Saturday 21 April 2018

Short Observations

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JMH International Essays — Announcement

Original Essays on the Psychology of Anger and/or Violence 

We thank all those who have submitted an essay to the JMH International Prize Essay Contest. As of now, February 1, 2017, we have decided not to continue with the contest.

For those who feel they have an important contribution to the subject of the Psychology of Anger and/or Violence, please feel free to submit your essay with the form provided here. If the judges agree that the essay is a significant contribution, we will publish it here (subject to agreement with the author).

We include here links related to past essays — For the 2014 contest, click here for the summary article and here for the list of winners; for the 2015 contest, click here for the summary article and the list of winners; and for the 2016 contest, click here.

Longer Observations

The Law of Limited Knowledge:

1. No matter how smart you are, there is always someone smarter.

It follows there is no way, through smartness, to make sure you are not being outsmarted.

2. No matter how sure people are they're right, they may still be wrong.

Certainty is a state of mind. It is, perhaps, a feeling or even an emotion. It is also an attitude. It involves a closing of the mind and can have a defiant aspect: "I know it! period!" Certainty has degrees, from absolutely certain to very uncertain. But the point here is that certainty is a state of mind and has nothing to do with the truth. A person can be absolutely sure of something that is false or very uncertain about something that is true. (The idea of Certainty States was developed in conversations with now Dr. Spencer Kagan, in informal discussions we had in our college days.)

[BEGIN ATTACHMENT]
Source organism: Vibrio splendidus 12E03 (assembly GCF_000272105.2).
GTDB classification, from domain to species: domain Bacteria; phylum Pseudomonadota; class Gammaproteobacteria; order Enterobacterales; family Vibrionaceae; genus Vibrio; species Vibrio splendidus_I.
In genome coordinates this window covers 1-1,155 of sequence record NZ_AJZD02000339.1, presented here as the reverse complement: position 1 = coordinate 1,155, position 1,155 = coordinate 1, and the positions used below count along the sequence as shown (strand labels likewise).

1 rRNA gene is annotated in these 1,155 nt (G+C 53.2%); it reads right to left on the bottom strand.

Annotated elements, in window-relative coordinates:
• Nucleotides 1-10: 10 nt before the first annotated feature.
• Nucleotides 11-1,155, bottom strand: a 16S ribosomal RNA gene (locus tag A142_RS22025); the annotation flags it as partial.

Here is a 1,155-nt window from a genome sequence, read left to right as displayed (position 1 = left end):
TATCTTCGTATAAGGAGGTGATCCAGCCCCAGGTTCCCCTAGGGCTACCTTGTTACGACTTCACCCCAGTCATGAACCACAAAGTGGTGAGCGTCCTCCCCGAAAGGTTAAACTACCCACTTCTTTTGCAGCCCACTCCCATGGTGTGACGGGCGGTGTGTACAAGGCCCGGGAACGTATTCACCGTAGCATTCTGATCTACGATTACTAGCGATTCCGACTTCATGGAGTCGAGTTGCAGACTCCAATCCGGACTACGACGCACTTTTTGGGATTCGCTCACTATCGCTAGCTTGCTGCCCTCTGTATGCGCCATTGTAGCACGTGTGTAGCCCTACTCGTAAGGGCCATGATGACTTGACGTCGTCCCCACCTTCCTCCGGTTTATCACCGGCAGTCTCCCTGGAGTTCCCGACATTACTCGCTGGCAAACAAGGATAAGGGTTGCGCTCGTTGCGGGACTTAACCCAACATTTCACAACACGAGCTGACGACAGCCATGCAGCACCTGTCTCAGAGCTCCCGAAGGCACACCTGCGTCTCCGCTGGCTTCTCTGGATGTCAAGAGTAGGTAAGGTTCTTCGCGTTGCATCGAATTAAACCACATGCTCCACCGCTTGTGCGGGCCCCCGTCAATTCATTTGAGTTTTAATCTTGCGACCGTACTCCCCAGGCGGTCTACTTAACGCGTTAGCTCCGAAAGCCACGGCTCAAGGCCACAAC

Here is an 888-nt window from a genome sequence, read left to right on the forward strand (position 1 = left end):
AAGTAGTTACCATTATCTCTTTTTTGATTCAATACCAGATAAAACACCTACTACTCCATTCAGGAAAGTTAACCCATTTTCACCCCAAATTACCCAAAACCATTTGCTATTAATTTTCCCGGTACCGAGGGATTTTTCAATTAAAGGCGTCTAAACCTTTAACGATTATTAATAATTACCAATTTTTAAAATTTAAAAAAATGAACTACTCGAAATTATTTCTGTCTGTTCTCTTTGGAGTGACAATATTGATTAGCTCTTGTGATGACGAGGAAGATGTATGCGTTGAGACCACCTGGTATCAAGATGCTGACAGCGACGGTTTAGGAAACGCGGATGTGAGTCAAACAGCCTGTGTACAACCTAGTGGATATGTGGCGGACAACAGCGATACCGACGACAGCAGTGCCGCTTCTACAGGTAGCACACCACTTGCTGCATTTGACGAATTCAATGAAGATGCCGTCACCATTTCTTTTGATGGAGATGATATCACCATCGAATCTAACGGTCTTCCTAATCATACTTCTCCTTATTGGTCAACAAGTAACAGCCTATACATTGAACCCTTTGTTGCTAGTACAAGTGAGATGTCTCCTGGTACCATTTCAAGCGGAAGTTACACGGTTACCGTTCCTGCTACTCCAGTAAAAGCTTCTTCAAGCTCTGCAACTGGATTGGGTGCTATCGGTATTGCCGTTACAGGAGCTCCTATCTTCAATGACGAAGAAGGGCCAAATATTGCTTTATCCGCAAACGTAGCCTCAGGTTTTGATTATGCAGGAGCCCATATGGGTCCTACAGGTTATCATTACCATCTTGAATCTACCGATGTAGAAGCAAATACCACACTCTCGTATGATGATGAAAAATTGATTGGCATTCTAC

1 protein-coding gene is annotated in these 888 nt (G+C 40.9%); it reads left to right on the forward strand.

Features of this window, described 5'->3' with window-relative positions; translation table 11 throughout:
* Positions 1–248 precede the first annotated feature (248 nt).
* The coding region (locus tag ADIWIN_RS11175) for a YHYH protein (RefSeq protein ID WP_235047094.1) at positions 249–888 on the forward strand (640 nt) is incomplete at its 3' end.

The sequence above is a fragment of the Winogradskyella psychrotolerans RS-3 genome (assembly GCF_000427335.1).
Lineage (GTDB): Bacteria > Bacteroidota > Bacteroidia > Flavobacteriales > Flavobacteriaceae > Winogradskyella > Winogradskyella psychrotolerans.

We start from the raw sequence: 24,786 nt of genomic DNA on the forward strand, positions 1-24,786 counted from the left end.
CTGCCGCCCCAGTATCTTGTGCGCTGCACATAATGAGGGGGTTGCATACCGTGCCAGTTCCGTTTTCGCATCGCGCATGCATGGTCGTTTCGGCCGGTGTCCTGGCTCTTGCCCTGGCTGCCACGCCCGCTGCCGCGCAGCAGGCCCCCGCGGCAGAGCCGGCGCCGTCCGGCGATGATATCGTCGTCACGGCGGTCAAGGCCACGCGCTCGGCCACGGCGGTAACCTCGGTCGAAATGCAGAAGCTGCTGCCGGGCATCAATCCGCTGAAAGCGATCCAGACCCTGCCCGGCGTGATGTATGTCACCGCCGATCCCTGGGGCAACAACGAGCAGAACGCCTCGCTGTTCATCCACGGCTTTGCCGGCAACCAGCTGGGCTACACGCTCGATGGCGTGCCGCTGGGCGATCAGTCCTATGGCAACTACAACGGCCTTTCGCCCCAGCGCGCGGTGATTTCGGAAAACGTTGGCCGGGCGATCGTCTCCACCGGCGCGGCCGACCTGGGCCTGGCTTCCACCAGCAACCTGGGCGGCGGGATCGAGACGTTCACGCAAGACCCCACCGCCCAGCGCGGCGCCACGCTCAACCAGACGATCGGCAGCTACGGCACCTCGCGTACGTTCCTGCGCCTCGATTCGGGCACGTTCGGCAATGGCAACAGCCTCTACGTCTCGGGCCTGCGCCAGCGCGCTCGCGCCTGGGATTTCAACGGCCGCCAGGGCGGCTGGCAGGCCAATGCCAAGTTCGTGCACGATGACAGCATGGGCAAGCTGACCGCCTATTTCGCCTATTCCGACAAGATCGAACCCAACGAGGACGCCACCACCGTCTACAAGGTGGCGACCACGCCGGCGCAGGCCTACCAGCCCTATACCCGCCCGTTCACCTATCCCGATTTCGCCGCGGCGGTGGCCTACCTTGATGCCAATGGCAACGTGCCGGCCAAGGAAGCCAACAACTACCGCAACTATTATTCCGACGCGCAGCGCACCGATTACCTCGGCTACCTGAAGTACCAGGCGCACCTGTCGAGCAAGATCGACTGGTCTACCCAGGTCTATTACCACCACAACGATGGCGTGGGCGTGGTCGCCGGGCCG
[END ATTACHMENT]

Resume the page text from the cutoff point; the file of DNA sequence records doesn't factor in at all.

(The opposite of the state of Certainty is the state of Uncertainty. Most do not like the feeling of being Uncertain. Most people do not like the feeling of being wrong.)

3. No matter how much you know, there is an infinite number of things you do not know. There is even an infinite number of things you don't know about any particular subject or object (or person — including yourself).

Another way to put this third point is that, no matter how much we know, (individually or collectively), the sum total of our knowledge is infinitely small compared to the sum total of possible knowledge.

It follows that no matter how sure you are that you are a good person, it is possible that you are not acting in an upright and honorable manner but out of a motive hidden to yourself.

4. To learn the Law of Limited Knowledge as it applies to yourself is generally an unpleasant thing to learn. However, it is a necessary step (an early step but one that has to be learned over and over) for those interested in learning about themselves.

Two Approaches to Understanding Psychology

via reflection on the world
via reflection on one's immediate experience

   the One   the Whole
the Sacred
the Ordinary
feeling stuck
feelings of failing,        of dying
 waking up — feeling reborn
   focusing   on the self
confronting the   unconscious
the whole person
living in multiple       worlds
learning about     the world
feelings of success,     of the good life